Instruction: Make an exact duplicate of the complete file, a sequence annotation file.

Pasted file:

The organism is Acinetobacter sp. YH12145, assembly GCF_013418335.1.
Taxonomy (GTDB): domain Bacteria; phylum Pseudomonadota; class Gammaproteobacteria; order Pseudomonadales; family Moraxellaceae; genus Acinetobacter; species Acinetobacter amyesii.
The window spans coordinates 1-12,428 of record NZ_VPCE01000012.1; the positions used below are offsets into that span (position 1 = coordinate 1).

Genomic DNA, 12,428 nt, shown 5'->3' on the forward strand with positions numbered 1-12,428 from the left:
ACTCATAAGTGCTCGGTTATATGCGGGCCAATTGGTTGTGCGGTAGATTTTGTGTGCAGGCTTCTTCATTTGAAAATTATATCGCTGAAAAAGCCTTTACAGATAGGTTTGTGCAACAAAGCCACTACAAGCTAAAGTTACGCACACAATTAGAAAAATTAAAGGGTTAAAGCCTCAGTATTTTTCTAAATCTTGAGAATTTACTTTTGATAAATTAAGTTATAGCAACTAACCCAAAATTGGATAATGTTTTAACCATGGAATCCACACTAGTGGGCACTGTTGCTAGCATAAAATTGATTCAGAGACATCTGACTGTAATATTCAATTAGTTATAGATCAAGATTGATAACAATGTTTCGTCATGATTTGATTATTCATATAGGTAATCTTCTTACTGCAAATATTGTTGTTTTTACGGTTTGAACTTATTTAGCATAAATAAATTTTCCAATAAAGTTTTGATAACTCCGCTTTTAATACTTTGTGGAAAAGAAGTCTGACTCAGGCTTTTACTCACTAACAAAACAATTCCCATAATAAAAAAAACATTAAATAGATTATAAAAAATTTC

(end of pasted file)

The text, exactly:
The organism is Acinetobacter sp. YH12145, assembly GCF_013418335.1.
Taxonomy (GTDB): domain Bacteria; phylum Pseudomonadota; class Gammaproteobacteria; order Pseudomonadales; family Moraxellaceae; genus Acinetobacter; species Acinetobacter amyesii.
The window spans coordinates 1-12,428 of record NZ_VPCE01000012.1; the positions used below are offsets into that span (position 1 = coordinate 1).

Genomic DNA, 12,428 nt, shown 5'->3' on the forward strand with positions numbered 1-12,428 from the left:
ACTCATAAGTGCTCGGTTATATGCGGGCCAATTGGTTGTGCGGTAGATTTTGTGTGCAGGCTTCTTCATTTGAAAATTATATCGCTGAAAAAGCCTTTACAGATAGGTTTGTGCAACAAAGCCACTACAAGCTAAAGTTACGCACACAATTAGAAAAATTAAAGGGTTAAAGCCTCAGTATTTTTCTAAATCTTGAGAATTTACTTTTGATAAATTAAGTTATAGCAACTAACCCAAAATTGGATAATGTTTTAACCATGGAATCCACACTAGTGGGCACTGTTGCTAGCATAAAATTGATTCAGAGACATCTGACTGTAATATTCAATTAGTTATAGATCAAGATTGATAACAATGTTTCGTCATGATTTGATTATTCATATAGGTAATCTTCTTACTGCAAATATTGTTGTTTTTACGGTTTGAACTTATTTAGCATAAATAAATTTTCCAATAAAGTTTTGATAACTCCGCTTTTAATACTTTGTGGAAAAGAAGTCTGACTCAGGCTTTTACTCACTAACAAAACAATTCCCATAATAAAAAAAACATTAAATAGATTATAAAAAATTTC